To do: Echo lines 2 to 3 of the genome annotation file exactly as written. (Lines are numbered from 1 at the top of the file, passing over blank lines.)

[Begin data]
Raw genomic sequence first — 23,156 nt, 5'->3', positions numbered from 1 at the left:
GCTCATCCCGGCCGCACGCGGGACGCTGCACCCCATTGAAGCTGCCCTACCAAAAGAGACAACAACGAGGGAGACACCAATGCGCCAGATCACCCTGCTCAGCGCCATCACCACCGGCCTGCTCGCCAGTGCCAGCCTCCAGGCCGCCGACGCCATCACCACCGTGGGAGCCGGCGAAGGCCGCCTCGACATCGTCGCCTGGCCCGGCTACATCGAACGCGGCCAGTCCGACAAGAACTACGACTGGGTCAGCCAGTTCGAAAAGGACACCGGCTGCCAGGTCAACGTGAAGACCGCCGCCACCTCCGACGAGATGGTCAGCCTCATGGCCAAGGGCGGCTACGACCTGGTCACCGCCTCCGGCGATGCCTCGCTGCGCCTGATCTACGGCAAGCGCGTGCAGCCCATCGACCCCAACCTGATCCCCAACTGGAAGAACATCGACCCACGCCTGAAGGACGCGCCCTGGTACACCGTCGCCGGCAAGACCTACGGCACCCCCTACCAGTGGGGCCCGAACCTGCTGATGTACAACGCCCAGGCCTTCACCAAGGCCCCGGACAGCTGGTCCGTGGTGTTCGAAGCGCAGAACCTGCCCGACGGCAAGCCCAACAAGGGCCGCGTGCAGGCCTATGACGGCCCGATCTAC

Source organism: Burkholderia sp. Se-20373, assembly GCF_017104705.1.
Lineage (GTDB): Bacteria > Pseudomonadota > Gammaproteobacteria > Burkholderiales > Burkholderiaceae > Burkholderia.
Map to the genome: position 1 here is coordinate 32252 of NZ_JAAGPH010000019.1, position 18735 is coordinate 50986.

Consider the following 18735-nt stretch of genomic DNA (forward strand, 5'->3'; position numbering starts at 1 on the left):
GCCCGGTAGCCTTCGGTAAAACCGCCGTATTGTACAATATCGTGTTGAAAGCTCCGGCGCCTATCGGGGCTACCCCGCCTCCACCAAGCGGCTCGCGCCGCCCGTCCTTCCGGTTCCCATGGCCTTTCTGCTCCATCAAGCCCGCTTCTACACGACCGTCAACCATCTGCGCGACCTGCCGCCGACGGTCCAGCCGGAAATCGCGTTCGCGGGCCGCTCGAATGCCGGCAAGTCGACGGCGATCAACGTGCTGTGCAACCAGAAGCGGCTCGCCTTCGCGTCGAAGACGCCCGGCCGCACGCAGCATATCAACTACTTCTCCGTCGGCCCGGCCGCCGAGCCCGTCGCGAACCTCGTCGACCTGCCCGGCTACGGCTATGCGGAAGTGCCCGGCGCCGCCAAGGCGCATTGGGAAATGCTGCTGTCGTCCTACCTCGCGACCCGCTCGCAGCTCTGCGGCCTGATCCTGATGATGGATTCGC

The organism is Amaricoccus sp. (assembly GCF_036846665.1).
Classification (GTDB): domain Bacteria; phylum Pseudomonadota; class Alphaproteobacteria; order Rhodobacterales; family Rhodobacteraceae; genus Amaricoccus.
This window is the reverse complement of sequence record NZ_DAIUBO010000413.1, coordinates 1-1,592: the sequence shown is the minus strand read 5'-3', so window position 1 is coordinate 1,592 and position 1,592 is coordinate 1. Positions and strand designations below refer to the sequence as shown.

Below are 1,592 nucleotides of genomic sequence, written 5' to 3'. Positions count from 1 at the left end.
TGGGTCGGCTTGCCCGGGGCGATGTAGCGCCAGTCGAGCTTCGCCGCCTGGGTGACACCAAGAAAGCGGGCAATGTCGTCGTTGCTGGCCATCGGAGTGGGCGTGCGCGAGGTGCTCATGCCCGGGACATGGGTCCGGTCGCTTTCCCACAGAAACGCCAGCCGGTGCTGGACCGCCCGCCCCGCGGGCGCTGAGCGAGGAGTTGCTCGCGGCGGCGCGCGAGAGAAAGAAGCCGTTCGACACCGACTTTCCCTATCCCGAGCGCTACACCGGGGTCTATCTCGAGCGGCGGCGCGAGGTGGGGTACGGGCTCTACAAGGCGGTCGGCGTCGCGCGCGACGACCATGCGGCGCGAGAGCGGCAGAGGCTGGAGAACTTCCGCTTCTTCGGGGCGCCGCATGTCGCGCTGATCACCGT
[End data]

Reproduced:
GCTCATCCCGGCCGCACGCGGGACGCTGCACCCCATTGAAGCTGCCCTACCAAAAGAGACAACAACGAGGGAGACACCAATGCGCCAGATCACCCTGCTCAGCGCCATCACCACCGGCCTGCTCGCCAGTGCCAGCCTCCAGGCCGCCGACGCCATCACCACCGTGGGAGCCGGCGAAGGCCGCCTCGACATCGTCGCCTGGCCCGGCTACATCGAACGCGGCCAGTCCGACAAGAACTACGACTGGGTCAGCCAGTTCGAAAAGGACACCGGCTGCCAGGTCAACGTGAAGACCGCCGCCACCTCCGACGAGATGGTCAGCCTCATGGCCAAGGGCGGCTACGACCTGGTCACCGCCTCCGGCGATGCCTCGCTGCGCCTGATCTACGGCAAGCGCGTGCAGCCCATCGACCCCAACCTGATCCCCAACTGGAAGAACATCGACCCACGCCTGAAGGACGCGCCCTGGTACACCGTCGCCGGCAAGACCTACGGCACCCCCTACCAGTGGGGCCCGAACCTGCTGATGTACAACGCCCAGGCCTTCACCAAGGCCCCGGACAGCTGGTCCGTGGTGTTCGAAGCGCAGAACCTGCCCGACGGCAAGCCCAACAAGGGCCGCGTGCAGGCCTATGACGGCCCGATCTAC

Source organism: Burkholderia sp. Se-20373, assembly GCF_017104705.1.